Friday, April 25, 2008

Window on Eurasia: Kremlin’s Regional Amalgamation Plan Threatens North Caucasus Nations

Paul Goble

Vienna, April 25 – Moscow’s renewed plan to combine regions in the North Caucasus either with neighboring Russian ones or with each other threatens the survival of the national communities there and is leading some of their members to think about independence as the only way to save their peoples from extinction.
In an impassioned appeal posted on the portal this week, Magomet Barakhoyev, an Ingush activist, argues that the Russian government’s plans to amalgamate regions in the North Caucasus are in fact a plan for the total “russification” of non-Russian groups there and elsewhere (
Indeed, he says, it is precisely the threat of russification that is pushing Ukraine and Georgia “while they are still sovereign” to seek to join NATO and thus have a chance to maintain their national languages and cultures, a drive that Barakhoyev implies peoples in the North Caucasus should learn from.
The Ingush writer begins his argument with a discussion of an article by Ruslan Gorevoy in the latest issue of Moscow’s “Versiya” newspaper devoted to the “fusion” of regions in the Russian Federation in general and in the North Caucasus in particular, including combining Adgyeia and Krasnodar kray and Chechnya and Ingushetiya.
But those moves, which many people in both the region and in Moscow have been resisting, are only the first step toward something even larger, Gorevoy says and Barakhoyev cites. Ultimately, Russia will have only “six or seven” super-regions, and one of them will be a “Cossack Kray” centered on Rostov-na-Donu.
According to Gorevoy, the folding of Adygeia into Krasnodar kray is a test of this strategy, and after that happens, he continues, Moscow will create the Cossack region, which in the words of Dmitry Kozak will be charged with putting the non-Russian regions of the North Caucasus “in order.”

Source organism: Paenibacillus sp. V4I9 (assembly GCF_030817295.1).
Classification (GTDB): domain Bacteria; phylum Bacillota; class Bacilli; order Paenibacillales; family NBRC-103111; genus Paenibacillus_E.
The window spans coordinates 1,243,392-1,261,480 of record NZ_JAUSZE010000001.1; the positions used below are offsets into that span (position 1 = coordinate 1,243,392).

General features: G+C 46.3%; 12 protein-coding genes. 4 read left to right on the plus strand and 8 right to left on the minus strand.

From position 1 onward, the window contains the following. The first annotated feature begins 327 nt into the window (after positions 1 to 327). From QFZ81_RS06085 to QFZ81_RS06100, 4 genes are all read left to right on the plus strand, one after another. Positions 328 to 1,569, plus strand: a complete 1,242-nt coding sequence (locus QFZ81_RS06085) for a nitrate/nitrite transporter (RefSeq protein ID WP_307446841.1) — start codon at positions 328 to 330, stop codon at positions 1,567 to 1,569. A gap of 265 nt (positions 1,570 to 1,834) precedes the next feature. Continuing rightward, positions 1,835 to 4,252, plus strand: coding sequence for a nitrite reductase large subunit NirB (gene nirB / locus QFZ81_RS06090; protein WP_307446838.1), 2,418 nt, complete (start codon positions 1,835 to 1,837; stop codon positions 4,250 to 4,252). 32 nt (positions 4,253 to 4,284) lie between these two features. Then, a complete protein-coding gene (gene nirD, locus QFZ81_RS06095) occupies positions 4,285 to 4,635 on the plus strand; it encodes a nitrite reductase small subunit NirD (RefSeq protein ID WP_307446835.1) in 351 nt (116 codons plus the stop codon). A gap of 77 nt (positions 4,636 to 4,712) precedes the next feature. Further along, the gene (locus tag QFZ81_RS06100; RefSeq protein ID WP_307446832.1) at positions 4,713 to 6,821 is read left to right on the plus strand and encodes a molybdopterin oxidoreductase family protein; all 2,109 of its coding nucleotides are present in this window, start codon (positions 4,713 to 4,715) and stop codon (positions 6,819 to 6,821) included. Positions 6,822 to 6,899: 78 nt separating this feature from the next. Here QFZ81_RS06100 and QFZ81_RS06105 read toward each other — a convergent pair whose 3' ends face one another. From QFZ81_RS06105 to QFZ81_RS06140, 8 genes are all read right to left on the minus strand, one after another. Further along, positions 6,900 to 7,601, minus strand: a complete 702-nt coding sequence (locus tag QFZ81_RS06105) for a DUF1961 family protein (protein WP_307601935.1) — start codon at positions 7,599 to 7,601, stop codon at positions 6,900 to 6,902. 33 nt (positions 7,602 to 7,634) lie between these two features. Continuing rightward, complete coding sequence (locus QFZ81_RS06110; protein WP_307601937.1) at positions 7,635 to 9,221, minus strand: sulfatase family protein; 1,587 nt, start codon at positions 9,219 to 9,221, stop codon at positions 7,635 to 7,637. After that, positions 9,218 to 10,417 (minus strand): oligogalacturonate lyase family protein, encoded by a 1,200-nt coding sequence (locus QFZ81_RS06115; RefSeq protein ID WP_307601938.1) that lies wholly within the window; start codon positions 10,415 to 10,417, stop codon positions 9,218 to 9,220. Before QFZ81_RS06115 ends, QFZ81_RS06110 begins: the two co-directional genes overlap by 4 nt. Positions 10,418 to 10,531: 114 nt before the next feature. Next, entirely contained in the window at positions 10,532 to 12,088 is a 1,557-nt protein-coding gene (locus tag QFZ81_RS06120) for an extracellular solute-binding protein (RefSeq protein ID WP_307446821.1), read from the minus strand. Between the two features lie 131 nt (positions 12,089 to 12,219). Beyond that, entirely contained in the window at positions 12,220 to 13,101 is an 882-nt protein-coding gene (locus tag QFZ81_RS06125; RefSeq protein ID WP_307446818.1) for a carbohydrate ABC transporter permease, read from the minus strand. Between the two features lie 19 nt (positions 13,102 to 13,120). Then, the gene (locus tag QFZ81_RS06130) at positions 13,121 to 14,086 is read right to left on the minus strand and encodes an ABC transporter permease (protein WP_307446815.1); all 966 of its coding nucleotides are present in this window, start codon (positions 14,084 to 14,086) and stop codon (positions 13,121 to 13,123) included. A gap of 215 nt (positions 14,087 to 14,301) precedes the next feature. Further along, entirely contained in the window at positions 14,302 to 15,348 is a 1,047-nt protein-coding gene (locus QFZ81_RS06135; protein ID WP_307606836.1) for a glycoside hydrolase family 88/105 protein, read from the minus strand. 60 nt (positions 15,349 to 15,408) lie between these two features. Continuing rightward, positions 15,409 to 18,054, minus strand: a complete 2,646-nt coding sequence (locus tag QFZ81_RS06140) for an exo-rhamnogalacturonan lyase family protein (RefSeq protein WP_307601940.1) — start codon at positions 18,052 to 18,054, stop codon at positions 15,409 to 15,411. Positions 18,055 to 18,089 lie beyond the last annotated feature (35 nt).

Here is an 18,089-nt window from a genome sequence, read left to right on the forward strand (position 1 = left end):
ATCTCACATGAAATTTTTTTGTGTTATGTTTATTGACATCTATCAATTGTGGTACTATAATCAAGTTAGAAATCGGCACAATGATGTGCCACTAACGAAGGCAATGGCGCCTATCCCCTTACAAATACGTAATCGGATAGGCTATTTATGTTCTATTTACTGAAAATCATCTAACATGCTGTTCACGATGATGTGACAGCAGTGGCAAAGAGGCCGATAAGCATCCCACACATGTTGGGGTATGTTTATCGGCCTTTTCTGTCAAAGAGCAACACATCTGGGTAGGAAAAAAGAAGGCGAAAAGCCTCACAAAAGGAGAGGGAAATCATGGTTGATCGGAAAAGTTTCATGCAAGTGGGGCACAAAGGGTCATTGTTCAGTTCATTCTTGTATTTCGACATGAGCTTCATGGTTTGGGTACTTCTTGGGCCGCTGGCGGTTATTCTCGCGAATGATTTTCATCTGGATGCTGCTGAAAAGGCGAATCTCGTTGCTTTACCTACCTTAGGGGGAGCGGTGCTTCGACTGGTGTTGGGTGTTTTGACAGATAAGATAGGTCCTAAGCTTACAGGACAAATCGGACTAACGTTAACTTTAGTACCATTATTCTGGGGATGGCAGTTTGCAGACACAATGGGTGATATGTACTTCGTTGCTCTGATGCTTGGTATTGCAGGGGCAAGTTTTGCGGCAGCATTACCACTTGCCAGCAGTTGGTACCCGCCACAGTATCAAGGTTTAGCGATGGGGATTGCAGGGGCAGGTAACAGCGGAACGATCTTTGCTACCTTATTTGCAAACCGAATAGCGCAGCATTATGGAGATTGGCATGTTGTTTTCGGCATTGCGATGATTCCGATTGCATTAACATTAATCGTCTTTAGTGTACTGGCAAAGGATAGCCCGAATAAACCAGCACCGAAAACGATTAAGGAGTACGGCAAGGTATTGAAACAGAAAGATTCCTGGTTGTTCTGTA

That should frighten anyone who knows anything about the history of the Cossacks in the North Caucasus, Barakhoyev insists. During the Russian conquest of the North Caucasus, the Cossacks were “the real band formations,” “bandits in law,” or to use contemporary language “illegal armed formations.”
And the Cossacks have continued to act in this way in post-Soviet times, often acting brutally toward non-Russian groups even as they are given more and more power by Moscow and the local Russian authorities. If they were formally put in charge of the non-Russians, Barakhoyev says, that would be an even greater tragedy than the one North Caucasians face now.
With the liquidation of the non-Russian republics or their combination into multi-national ones – such as the restoration of some kind of Chechen-Ingush republic as a half-way house to a Cossack kray – national languages would lose the status of state languages and the peoples involved would lose their identities.
Barakhoyev knows whereof he speaks. He lived through the unification and then the liquidation of the Chechen-Ingush republic, and he remembers when the indigenous languages were displaced by Russian often on the basis of ostensibly “rational” arguments about the need to give people the tools to integrate in the broader society.
Given such threats, he continues, it is no surprise that Georgia – part of whose territory is already occupied by Russia under the “pretext” of defending Abkhaz and Ossetins -- and Ukraine – where there are “Russian splitters” -- should be seeking NATO membership. After all, “what guarantee is there that Russia won’t do to them what Stalin did to the Baltic states?”
Obviously, there is no way to know how widespread such feelings now are in the North Caucasus, but Barakhoyev’s article, which is posted on the most widely read Ingush website, is certain to spark debate and possibly crystallize opinion still further against any moves to combine regions there.
And to the extent that happens, Moscow may discover that it will have even more difficulty in moving against Adygeiya this year than it did a year ago, when the combination of local opposition and anger among Circassians abroad combined to force the central Russian government to back away from its amalgamation plans.

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